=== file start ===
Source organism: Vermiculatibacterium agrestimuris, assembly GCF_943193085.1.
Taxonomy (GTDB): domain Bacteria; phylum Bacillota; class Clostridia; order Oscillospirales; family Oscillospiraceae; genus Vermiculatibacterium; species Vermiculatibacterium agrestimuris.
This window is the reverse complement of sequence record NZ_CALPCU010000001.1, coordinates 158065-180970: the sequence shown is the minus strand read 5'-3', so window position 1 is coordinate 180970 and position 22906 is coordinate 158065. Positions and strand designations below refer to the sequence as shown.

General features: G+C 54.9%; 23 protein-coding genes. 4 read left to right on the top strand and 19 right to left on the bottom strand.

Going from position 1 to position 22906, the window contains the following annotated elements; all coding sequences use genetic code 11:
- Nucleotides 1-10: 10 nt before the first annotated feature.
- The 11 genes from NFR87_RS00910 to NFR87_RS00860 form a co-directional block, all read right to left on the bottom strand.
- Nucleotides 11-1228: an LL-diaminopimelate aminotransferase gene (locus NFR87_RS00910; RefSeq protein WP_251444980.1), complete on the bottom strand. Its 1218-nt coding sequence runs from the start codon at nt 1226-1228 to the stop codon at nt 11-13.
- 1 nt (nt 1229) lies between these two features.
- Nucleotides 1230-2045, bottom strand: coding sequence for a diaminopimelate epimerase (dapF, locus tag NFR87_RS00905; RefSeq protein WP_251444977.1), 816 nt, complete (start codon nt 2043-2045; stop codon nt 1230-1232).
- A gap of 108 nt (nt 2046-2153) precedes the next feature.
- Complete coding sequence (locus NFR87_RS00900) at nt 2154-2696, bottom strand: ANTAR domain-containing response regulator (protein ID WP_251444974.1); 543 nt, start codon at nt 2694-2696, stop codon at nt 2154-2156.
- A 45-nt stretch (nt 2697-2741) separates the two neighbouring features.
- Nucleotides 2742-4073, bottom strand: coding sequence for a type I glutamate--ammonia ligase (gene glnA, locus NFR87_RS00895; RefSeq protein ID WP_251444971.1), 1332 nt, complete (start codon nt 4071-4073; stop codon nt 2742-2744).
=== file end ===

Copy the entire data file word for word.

Source organism: Vermiculatibacterium agrestimuris, assembly GCF_943193085.1.
Taxonomy (GTDB): domain Bacteria; phylum Bacillota; class Clostridia; order Oscillospirales; family Oscillospiraceae; genus Vermiculatibacterium; species Vermiculatibacterium agrestimuris.
This window is the reverse complement of sequence record NZ_CALPCU010000001.1, coordinates 158065-180970: the sequence shown is the minus strand read 5'-3', so window position 1 is coordinate 180970 and position 22906 is coordinate 158065. Positions and strand designations below refer to the sequence as shown.

General features: G+C 54.9%; 23 protein-coding genes. 4 read left to right on the top strand and 19 right to left on the bottom strand.

Going from position 1 to position 22906, the window contains the following annotated elements; all coding sequences use genetic code 11:
- Nucleotides 1-10: 10 nt before the first annotated feature.
- The 11 genes from NFR87_RS00910 to NFR87_RS00860 form a co-directional block, all read right to left on the bottom strand.
- Nucleotides 11-1228: an LL-diaminopimelate aminotransferase gene (locus NFR87_RS00910; RefSeq protein WP_251444980.1), complete on the bottom strand. Its 1218-nt coding sequence runs from the start codon at nt 1226-1228 to the stop codon at nt 11-13.
- 1 nt (nt 1229) lies between these two features.
- Nucleotides 1230-2045, bottom strand: coding sequence for a diaminopimelate epimerase (dapF, locus tag NFR87_RS00905; RefSeq protein WP_251444977.1), 816 nt, complete (start codon nt 2043-2045; stop codon nt 1230-1232).
- A gap of 108 nt (nt 2046-2153) precedes the next feature.
- Complete coding sequence (locus NFR87_RS00900) at nt 2154-2696, bottom strand: ANTAR domain-containing response regulator (protein ID WP_251444974.1); 543 nt, start codon at nt 2694-2696, stop codon at nt 2154-2156.
- A 45-nt stretch (nt 2697-2741) separates the two neighbouring features.
- Nucleotides 2742-4073, bottom strand: coding sequence for a type I glutamate--ammonia ligase (gene glnA, locus NFR87_RS00895; RefSeq protein ID WP_251444971.1), 1332 nt, complete (start codon nt 4071-4073; stop codon nt 2742-2744).